The Stusser sisters, Joan and Hermine, are inseparable. They go to the ballet, symphony, stage plays, opera and synagogue together. They shop together. They even live together, and have for 68 years.
They vote together, too, and always vote Democratic. Hermine's first vote for president was in 1944. She voted for FDR. Joan, 14 years younger, cast her first presidential ballot for JFK. They both remaine active in Democratic Party politics.
"We had been poll workers for about 10 years and I was elected precinct committee person," said Hermine, 82, explaining how they got involved. "We're staunch Democrats and we're passionate about our beliefs."
Joan added that those beliefs include the right of a woman to choose whether to have a baby, freedom of speech and freedom of religion.
"We feel the freedoms we have had are being taken away from us," Hermine said.
Both agreed that gay people should have the same rights as everyone else.
"The Bush administration hasn't done anything good for women or the environment," added Joan.
They are opposed to the continuing Republican challenge to the governor's race.
"I don't like that [Dino Rossi] is doing it," Joan said. "Christine has run the office, and she has done a good job too."
"It's just a mess," agreed Hermine. "It's terrible."
Both sisters are retired now and have lived at the Fred Lind Manor since 2001. Before that they lived on Queen Anne Hill for 30 years "since the World's Fair" while Hermine worked for the Bon Marche and Joan worked for the state Department of Social and Health Services. Before that they lived in the Mount Baker Neighborhood. Both sisters graduated from Franklin High School.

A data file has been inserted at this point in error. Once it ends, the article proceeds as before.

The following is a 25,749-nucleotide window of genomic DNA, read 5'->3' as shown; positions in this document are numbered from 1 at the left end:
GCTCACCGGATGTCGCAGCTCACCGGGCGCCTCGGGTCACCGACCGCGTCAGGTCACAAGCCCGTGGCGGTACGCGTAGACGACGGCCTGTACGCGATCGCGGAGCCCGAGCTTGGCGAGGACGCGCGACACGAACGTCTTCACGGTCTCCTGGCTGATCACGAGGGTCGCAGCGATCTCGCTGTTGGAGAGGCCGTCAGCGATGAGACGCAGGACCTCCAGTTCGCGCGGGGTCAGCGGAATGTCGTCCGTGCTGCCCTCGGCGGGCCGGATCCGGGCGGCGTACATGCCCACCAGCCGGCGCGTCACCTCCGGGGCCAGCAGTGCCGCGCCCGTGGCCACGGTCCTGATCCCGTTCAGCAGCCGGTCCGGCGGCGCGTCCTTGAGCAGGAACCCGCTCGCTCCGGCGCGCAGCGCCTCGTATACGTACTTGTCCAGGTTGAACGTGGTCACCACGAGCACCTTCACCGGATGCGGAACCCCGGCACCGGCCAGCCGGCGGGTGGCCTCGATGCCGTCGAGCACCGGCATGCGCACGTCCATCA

The world's current state of affairs is not quite to their liking.
"We don't like change," Hermine said. "Things are not how they used to be. You could walk to school and you didn't have to be afraid. Schools are in trouble today. They bring guns to school. To me it's frightening. It's a frightening world we live in."
Like so many first-generation Americans, the Stussers aare protective of the citizens' rights. Their father was Polish, their mother was Russian, and the couple immigrated to the United States in the 1930s by way of Canada.
Their father was a jeweler who became manager of Weisfield's Jewelry. He took a keen interest in the arts, which he passed on to his daughters. They contribute financially to or volunteer with Seattle Repertory Company, Intiman Theater, ACT, Seattle Opera, Pacific Northwest Ballet and the Seattle Symphony.
"They give a lot of pleasure and our father encouraged us to appreciate the arts," Joan said.
"It's freedom of expression," said Hermine. "All of our money goes to supporting them."
Joan reminded her that they also support the Democratic Party and their synagogue.
They are not artists or musicians themselves, but they have performances booked nearly every week. They take the bus and go where and when they like.
"We go everywhere together," Joan said. "We are very, very independent about things."
The girls had an older brother who died several years ago. There were just the three siblings, Hermine and their brother were two years apart and Joan was born when Hermine was 14.
"She was a surprise to my mother," Hermine observed impishly.
The Stussers are well known to state politicians and have worked on the campaigns of King County Executive Ron Simms, Governor Christine Gregoire, U.S. Rep. Jim McDermott, U.S. Sen. Patty Murray and former governor Mike Lowery, to name just a few.
"They all know us when they see us," assured Joan.
McDermott's mother is a fellow resident at Fred Lind Manor and he visits quite often.
"I think Jim McDermott has been a good representative and done an excellent job," Joan said. "He tells the way things really are. That's why I admire him so much."
The sisters have lived together since Joan's birth, first with their parents then out on their own. They never married, but they do have four nephews.
They share an apartment at Fred Lind Manor and like it very much. Joan praised the food, the care and the staff.
"And we can come and go as we please," Hermine said.
They do come and go, too. Besides their arts performances they travel downtown, visit friends and keep a very full schedule.
"That's my philosophy, keep on the go," Hermine said. "You have to deep moving, get out and get around. We learned that from our father. He lived life to the fullest."
Freelance writer Korte Brueckmann lives on Capitol Hill and can be reached at editor@ capitolhilltimes.com.[[In-content Ad]]